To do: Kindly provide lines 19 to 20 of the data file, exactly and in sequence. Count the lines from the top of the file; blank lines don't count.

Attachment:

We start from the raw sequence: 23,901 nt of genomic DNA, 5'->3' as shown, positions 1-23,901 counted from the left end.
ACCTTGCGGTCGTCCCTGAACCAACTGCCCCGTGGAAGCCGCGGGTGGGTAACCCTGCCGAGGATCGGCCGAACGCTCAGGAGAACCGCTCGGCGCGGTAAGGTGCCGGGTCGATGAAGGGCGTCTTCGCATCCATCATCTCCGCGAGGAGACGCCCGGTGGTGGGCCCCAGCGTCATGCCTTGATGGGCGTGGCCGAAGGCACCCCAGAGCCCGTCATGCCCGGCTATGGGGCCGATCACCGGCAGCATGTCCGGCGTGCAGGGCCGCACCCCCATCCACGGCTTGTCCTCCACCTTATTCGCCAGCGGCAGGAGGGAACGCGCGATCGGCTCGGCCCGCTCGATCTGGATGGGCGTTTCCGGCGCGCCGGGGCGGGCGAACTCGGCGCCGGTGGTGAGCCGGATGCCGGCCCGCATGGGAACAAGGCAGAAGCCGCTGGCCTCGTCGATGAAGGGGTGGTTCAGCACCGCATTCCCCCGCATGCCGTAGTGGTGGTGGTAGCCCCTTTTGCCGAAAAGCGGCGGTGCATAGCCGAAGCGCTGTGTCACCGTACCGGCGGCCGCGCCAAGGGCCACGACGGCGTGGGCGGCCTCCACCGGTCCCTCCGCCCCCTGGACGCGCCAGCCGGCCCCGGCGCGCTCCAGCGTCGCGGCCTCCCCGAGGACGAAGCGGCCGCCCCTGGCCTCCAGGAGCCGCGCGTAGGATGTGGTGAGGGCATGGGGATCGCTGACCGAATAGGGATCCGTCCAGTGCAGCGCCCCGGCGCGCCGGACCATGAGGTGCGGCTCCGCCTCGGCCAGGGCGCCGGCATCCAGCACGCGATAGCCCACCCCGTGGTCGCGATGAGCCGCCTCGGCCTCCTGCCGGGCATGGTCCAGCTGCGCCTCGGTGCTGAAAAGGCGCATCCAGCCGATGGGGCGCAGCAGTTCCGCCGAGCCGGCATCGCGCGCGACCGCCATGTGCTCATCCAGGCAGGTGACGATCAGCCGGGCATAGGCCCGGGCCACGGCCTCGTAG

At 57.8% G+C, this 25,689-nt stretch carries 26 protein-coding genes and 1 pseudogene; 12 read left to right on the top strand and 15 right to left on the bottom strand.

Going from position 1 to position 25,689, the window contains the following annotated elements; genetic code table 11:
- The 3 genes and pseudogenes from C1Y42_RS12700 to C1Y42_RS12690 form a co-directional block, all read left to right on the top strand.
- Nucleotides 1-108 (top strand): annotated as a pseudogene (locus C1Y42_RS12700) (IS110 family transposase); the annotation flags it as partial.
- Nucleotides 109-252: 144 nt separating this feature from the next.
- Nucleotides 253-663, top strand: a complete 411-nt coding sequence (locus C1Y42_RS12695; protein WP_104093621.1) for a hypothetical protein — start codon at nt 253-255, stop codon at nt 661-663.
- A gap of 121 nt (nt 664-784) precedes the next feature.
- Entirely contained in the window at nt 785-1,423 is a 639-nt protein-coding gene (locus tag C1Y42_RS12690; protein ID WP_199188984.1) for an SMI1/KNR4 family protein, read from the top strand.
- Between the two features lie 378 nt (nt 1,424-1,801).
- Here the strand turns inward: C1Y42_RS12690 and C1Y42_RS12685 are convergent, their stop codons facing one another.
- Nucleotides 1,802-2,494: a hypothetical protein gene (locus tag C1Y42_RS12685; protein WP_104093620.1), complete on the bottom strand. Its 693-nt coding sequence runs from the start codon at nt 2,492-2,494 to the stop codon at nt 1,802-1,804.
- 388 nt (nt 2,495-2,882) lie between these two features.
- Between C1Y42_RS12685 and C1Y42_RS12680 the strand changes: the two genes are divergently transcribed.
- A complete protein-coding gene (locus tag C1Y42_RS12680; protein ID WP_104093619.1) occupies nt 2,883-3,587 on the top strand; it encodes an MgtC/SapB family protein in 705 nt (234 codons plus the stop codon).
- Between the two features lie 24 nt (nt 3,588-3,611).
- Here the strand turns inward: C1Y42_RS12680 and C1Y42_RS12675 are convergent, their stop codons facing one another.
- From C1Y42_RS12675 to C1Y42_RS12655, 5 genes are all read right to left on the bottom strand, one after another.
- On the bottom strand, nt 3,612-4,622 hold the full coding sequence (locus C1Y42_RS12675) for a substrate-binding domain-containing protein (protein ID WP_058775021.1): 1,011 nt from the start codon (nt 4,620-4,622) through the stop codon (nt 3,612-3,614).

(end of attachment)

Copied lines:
- From C1Y42_RS12675 to C1Y42_RS12655, 5 genes are all read right to left on the bottom strand, one after another.
- On the bottom strand, nt 3,612-4,622 hold the full coding sequence (locus C1Y42_RS12675) for a substrate-binding domain-containing protein (protein ID WP_058775021.1): 1,011 nt from the start codon (nt 4,620-4,622) through the stop codon (nt 3,612-3,614).